However, to answer your question, they only things I do in the shower are:
    * wash myself
    * wash my hair
    * shave my legs and armpits when they need grooming

    Brushing my teeth is done over the sink after I’m wet the toothbrush with lukewarm water (my teeth are a bit sensitive). I usually gargle with mouthwash, but when I’m out of that, I rinse with cold water. The very thought of brushing my teeth in the shower makes me want to gag.

  23. Mr Kev says:

    I almost always brush at the sink with cold water but, back in the days when my hair was longer than the unabridged works of Tolstoy, I sometimes had to brush in the shower when conditioning my hair, if I was in a hurry.
    I’m sorry! 😛

  24. linnetmoss says:

    Congratulations on the 100th post! Speaking of fancy Western style taps, everyone here has these shower heads at the end of a long hose. For that essential shower “massage.” Maybe if the ladies in your class had that, they would take an hour in the shower;)

  25. astrameklere says:

    Sink and warm, but just because my teeth are very sensitive. Latvian, as you probably remember. Would not apreciate splitting the toothpaste on my feet. 😀

  26. barbedwords says:

    Never in the shower – that’s just wrong. Always at the sink. Always cold water. Although we do have these fancy, smancy mixed hot/cold taps in Rome, so maybe rinsing with lukewarm water could grow on me??

    Very impressed with 100 posts, well done!

    • Expat Eye says:

      Thanks! 🙂 I guess I have more bullshit in me than I thought 😉

      And yes, cold, cold, cold! 🙂 Don’t let the lukewarm idea grow on you!

  27. *Innocent blinking* Well, I spend like 20 minutes showering, but that’s probably because I’m not brushing my teeth while in the shower LOL. And brushing teeth with cold water, yikes *horror expression on my face and imagined toothache from cold*. Well, maybe if water coming the tap was closer to like lukewarm, then OK, I might even actually go with it, but at least in my apartment the cold water is coming like icy cold, and while its coldness help freshen up and wake up sometimes, I don’t think I’d be doing myself any service trying to brush my sensitive teeth this it.
    And since separate taps are seen as something stupid and inconvenient, fellow compatriots have some quite simple solutions to that while in UK http://www.lietuviai.co.uk/wp-content/uploads/2012/01/du-vandens-ciaupai.jpg

    • Expat Eye says:

      Do you drink lukewarm water too?? For me, it has to be cold! I love the Lithuanian way around the two tap system though! Ingenious! 🙂

      • well, if there are options too choose from I go for room temperature water or just slightly cooler than that. Except for those few days in summer when it’s freaking hot. Though this room temp thing does not apply when ice creams and cold beers are the topic

      • Expat Eye says:

        Ah beer. If only we could brush our teeth with that! 🙂

  28. Lila says:

    bath habits and traditions of different countries are indeed facsinating. one thing that pissed me of in germany is that not all apartments have bathtubs some only have showers. the germans are so economical that they dont consider bathtubs a first priority necessity. in russia such apartments would never sell. while i was apartment hunting it really shocked me how many of them had teeny tiny bathrooms with no tubs. aparently a lot of my german friends live in such apartments even with fanilies and are quite happy to be wasting less water and thus helping the enviroment. how on earth do they bath their small kids who are still toddlers? do they take showers together? now that would be awkward.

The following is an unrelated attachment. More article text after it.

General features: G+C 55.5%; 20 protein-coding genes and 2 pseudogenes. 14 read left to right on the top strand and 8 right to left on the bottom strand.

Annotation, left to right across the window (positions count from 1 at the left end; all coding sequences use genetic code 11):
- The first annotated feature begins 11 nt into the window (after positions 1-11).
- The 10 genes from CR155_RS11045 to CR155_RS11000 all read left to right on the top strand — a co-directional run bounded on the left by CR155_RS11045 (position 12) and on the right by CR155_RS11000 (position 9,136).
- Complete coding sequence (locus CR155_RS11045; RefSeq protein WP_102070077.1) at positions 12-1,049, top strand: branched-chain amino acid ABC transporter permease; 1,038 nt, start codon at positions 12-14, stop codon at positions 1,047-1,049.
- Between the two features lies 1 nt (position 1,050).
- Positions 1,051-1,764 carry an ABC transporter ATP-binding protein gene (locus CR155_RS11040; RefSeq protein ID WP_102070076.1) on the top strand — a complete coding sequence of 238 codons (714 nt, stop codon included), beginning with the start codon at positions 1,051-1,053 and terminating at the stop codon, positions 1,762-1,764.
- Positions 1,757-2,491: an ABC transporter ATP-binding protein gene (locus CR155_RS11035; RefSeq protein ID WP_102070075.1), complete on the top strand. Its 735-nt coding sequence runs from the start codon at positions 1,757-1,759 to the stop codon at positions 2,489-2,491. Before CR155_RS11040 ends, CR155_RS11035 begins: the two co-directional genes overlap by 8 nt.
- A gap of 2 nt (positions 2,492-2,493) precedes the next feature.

as for the latvian shower thing im really suprized that these girls used teeth brushing in the shower as an excuse for taking more time. me personallly i very rarely brush my teet in the shower – only if im extremely late for work and then i really have to do everything at the same time. i brush my teeth standing under the water while the water cleans my body. it all takes me no more then 1-2 minutes. however if i have the time i definetely wouldnt do that strange combination. brushing ur teeth in the shower is really unpleasant but it hepled me to save time. thats why i dont get the logic of these latvian girls. as for the men they not only combine shower and teeth brushing, but the toilet needs at the same time.

    • bevchen says:

      I presume Germans bath their babies in plastic baby baths… which, by the way, you can also get in the UK where almost everybody has a bath tub…

      • Anna says:

        Aww, I still remember mine!

      • Lila says:

        its true but its very hard to put a plastic tub in a walk in shower with glass doors. oh ill never stop complaining about germany=))

      • Expat Eye says:

        I don’t think you need to put the tub in the showering unit. Pretty much anywhere in the house will do! Although preferably somewhere without carpet I suppose 😉
        And isn’t it lucky for you that you’re moving to England soon – hurrah! 🙂 Shame it’s Birmingham but you can’t have everything 😉

      • Lila says:

        oh yeah definetely. no idea if that would be much better though. my company sends me there for one year. if at the end of the year i ll find local bathtubs showers and people tolerable i may stay for life (not neccessarily in birmingham). the brits i met so far have been lovely (including Mr Perfect) but u never know how they ll treat me in their natural enviroment=) if uk proves to be as bland as germany ill just head back home to russia. in this case too bad the Russian girl`s quest for a Non-drinking husband and my relationship with Mr Perfect will come to an end, but i figured out its better to be an single woman living at home surrounded by ur dear friends and family then be happily married and living in a foreighn country where the natives avoid u, all of ur friends are short term expats and water taps do not work the way they are supposed to=))) on the other hand growing up in russia we also used separate cold and warm water taps therefore i may actually find england not so bad